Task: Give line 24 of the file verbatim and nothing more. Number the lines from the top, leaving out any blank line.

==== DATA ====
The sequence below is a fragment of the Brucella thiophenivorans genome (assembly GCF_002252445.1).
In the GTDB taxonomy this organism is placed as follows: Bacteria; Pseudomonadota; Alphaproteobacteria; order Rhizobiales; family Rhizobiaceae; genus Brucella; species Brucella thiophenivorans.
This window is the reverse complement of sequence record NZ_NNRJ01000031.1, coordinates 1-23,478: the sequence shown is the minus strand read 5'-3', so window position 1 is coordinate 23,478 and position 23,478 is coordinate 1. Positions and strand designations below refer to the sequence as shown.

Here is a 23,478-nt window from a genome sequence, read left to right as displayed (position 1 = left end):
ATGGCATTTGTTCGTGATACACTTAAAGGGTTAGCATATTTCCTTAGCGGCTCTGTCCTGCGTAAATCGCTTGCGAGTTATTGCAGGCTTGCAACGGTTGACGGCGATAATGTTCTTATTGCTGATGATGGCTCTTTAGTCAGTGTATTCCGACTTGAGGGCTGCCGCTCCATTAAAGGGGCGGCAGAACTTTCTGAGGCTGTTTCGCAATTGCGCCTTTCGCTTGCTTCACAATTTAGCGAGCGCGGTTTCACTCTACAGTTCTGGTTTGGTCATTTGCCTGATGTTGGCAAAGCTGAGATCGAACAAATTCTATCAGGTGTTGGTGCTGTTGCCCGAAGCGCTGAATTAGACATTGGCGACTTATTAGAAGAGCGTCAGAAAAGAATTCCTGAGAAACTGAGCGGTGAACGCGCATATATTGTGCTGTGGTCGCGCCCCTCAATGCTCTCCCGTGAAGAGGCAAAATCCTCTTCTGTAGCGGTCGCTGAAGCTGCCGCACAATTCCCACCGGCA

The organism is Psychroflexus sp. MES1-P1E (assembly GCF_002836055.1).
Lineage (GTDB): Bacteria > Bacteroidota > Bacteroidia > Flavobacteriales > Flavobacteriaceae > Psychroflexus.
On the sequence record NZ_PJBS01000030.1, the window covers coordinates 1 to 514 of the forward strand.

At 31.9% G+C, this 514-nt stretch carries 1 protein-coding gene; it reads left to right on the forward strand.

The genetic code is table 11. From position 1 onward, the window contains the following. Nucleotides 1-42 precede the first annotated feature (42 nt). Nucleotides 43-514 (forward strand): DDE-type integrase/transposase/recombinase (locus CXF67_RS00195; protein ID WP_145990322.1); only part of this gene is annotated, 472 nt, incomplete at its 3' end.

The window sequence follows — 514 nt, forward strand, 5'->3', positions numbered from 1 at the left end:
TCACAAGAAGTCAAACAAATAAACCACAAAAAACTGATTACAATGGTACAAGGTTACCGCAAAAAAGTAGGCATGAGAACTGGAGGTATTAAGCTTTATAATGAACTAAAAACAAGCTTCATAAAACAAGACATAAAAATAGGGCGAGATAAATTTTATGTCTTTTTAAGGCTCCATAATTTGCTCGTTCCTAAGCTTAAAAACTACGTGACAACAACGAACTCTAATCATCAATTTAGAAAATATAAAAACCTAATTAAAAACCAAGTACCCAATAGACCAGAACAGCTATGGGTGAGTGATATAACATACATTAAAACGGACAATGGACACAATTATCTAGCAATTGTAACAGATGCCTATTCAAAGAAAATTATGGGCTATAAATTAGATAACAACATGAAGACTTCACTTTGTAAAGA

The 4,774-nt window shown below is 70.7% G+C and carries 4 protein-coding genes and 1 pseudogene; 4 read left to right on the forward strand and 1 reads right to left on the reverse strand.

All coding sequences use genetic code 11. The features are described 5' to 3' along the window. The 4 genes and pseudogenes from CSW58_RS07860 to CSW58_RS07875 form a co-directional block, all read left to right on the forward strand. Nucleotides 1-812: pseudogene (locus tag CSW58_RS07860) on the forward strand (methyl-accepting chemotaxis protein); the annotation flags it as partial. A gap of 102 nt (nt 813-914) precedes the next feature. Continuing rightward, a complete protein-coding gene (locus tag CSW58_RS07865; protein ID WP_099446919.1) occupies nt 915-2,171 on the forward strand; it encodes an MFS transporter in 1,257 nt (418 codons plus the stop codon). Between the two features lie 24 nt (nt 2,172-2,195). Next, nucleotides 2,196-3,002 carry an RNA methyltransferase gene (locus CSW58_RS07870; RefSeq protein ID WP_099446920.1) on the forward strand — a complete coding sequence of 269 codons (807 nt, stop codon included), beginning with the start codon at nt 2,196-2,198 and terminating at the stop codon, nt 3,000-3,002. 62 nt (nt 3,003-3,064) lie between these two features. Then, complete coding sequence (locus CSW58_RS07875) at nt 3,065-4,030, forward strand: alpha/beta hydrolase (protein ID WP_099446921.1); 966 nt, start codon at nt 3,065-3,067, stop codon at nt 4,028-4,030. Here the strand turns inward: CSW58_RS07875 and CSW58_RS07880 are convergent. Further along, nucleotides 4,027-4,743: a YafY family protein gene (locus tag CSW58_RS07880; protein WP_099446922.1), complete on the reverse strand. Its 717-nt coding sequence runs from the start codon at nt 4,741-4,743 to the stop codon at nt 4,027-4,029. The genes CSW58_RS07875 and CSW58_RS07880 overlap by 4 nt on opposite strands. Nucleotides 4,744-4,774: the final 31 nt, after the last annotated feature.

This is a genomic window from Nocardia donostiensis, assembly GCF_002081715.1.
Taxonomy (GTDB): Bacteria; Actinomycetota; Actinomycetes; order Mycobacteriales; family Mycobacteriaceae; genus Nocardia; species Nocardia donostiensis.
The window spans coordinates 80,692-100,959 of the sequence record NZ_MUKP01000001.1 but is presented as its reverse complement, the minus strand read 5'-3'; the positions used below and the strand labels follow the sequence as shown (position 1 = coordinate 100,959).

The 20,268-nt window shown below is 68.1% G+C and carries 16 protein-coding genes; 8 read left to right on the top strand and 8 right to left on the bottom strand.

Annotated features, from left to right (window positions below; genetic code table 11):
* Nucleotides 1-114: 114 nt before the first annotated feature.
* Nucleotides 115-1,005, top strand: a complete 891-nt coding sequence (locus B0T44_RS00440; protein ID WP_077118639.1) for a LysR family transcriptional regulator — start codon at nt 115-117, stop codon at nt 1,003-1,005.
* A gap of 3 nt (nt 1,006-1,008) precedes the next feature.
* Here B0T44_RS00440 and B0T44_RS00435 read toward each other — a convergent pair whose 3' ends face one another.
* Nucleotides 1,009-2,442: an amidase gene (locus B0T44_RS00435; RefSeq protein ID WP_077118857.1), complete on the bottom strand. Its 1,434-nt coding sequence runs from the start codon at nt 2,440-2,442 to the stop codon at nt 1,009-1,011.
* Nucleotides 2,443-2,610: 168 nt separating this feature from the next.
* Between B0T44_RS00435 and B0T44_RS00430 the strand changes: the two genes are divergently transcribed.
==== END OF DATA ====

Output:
* Nucleotides 1,009-2,442: an amidase gene (locus B0T44_RS00435; RefSeq protein ID WP_077118857.1), complete on the bottom strand. Its 1,434-nt coding sequence runs from the start codon at nt 2,440-2,442 to the stop codon at nt 1,009-1,011.